The Origins of the First Amendment
The first well-known amendment of the constitution, the first amendment “Congress shall make no law respecting an establishment of religion, or prohibiting the free exercise thereof or abridging the freedom of speech, or of the press; or the right of the people peaceably to assemble, and to petition the Government for a redress of grievances.”. The U.S. government cannot require a specific religion for all its citizens. United States citizens have the right to decide what faith we want to follow. It is the establishment clause that enables “separation of church and state,” preventing for a government-funded Church of the United States from coming into being. The U.S. government cannot subject its citizens to rules or laws that forbid them from speaking our minds. The press can print and distribute news without fear of being punished, even if that news is not good regarding the country or the government. During the 18th century, American political activists such as Thomas Paine were subject to persecution for publishing unpopular opinions.
The freedom of press clause makes it clear that the First Amendment is meant to protect not only freedom to speak but also freedom to publish and distribute speech. U.S. citizens have the right to gather toward common goals and interests without interference from the government or the authorities. U.S. Citizens can petition the government to suggest changes and voice concerns. In 1789, James Madison nicknamed “the father of the Constitution” proposed twelve amendments that ultimately became the ten amendments that make up the U.S. Bill of Rights. Madison was unquestionably the one who wrote the First Amendment in this regard. Although, this does not mean he was the one who came up with the concept. There are many factors that complicate his status as the author. Madison stood by the Constitution, believing that the Bill of Rights as unnecessary because he did not believe that the federal government would ever become powerful enough to need one. Thomas Jefferson was ultimately the person who convinced Madison to change his mind and proposed the Bill of Rights.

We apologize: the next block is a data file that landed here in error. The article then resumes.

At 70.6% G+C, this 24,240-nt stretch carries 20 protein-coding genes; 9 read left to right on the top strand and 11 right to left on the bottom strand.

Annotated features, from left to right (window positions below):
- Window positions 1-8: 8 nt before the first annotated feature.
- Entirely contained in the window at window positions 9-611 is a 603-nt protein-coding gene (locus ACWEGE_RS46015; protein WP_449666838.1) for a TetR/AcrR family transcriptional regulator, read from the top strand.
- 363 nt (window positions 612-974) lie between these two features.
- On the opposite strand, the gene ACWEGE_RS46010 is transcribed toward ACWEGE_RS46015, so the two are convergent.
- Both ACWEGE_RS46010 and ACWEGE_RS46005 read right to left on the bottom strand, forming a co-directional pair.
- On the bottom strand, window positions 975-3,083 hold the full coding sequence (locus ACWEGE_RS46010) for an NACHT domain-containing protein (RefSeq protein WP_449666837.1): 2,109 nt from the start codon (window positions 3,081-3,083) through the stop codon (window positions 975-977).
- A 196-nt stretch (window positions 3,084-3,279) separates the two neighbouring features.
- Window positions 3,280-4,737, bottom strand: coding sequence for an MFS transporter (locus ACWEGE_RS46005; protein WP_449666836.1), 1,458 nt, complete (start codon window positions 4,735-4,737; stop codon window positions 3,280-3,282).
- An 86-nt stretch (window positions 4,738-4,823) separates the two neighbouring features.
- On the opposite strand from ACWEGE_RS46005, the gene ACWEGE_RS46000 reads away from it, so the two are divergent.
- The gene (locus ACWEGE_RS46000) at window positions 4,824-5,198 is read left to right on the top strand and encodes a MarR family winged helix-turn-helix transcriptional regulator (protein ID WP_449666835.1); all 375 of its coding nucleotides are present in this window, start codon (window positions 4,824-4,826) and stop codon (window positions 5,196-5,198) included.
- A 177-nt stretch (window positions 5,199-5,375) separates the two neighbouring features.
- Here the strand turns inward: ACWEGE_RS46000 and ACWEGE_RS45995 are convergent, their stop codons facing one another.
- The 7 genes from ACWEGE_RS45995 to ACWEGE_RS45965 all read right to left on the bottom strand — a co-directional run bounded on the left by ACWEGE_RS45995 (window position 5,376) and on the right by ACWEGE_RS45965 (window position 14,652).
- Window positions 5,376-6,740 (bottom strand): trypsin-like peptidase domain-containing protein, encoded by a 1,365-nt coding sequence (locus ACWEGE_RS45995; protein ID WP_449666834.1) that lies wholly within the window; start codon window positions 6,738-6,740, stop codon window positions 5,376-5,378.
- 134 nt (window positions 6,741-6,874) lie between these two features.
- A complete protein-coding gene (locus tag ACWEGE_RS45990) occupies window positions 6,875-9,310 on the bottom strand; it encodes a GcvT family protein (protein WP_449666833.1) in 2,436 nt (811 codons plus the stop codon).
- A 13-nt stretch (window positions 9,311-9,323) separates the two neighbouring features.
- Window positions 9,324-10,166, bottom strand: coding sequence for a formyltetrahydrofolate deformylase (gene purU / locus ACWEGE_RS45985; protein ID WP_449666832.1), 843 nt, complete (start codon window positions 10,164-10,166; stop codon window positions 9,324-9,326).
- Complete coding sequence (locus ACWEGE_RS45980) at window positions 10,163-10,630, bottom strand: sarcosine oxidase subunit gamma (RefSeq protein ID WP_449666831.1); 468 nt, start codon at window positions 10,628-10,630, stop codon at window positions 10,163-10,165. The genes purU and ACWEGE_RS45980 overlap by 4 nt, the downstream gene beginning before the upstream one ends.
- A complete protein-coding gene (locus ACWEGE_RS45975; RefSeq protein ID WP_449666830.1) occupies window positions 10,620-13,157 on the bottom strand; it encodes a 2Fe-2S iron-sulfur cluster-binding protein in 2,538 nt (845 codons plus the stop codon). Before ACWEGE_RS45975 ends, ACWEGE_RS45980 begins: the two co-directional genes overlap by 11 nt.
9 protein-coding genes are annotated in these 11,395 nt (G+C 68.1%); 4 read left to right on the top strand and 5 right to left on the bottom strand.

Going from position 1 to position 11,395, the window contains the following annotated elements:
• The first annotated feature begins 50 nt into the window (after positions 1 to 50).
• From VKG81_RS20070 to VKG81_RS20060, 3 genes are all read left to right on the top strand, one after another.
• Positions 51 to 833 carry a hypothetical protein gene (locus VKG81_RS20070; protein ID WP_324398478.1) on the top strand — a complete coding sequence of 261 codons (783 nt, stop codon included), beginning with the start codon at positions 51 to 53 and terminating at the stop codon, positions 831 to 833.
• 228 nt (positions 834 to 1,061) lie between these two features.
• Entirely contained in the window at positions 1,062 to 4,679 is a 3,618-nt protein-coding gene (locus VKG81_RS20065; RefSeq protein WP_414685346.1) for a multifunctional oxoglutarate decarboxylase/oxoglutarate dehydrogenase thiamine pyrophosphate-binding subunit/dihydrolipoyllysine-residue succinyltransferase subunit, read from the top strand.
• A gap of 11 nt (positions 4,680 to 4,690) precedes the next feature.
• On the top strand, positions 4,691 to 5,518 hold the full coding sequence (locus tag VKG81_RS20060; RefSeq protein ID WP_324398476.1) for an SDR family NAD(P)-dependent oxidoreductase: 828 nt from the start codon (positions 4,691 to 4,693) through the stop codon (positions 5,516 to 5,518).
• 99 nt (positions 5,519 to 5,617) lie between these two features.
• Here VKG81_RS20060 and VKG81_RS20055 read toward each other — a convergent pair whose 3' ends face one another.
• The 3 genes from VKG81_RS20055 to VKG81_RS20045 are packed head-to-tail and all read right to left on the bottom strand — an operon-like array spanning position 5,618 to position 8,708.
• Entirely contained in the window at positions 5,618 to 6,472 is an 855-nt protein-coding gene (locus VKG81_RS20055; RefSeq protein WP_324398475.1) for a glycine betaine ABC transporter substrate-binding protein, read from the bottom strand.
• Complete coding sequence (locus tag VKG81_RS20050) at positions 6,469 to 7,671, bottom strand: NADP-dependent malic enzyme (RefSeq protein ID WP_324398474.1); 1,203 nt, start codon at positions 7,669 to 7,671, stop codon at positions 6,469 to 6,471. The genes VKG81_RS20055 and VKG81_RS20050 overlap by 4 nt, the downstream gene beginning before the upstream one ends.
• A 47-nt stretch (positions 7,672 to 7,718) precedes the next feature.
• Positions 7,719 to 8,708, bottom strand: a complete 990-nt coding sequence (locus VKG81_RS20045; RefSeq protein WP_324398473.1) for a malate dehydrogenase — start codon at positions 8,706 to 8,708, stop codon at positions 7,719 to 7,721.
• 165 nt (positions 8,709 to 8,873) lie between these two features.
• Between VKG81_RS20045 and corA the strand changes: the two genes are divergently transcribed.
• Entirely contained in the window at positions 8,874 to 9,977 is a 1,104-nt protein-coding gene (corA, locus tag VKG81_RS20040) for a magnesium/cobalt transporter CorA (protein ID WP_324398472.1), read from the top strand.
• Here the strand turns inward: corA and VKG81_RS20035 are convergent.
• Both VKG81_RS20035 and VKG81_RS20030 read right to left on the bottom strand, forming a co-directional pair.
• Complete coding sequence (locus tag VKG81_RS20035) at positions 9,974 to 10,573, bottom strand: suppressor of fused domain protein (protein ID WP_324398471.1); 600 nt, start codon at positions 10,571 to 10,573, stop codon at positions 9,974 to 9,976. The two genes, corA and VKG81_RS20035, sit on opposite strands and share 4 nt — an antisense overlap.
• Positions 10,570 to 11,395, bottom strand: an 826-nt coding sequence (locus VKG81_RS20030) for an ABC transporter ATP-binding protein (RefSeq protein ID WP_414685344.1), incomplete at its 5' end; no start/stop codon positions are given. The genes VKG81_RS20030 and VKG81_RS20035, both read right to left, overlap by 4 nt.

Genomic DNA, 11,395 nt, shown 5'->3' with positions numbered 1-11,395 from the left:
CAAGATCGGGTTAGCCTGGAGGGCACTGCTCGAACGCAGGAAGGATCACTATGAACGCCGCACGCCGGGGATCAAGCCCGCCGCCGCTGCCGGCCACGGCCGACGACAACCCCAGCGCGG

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The freedoms that are described in the First Amendment, religious free exercise, separation of church and state, and the freedoms of speech, assembly, press, and petition did seem to concern Jefferson. Jefferson was inspired by the work of European philosophers such as Cesare Beccaria and also John Locke. The ideas in the First Amendment was motivated in part by similar free speech protections written into other various state constitutions. Madison did write the First Amendment. His model for a constitutional amendment protecting free expression and freedom of principals was not really original. If there is anything remarkable about James Madison’s role in the creation of the amendment it was that he was able to stand up and demand these protections be permanently written into the U.S. Constitution.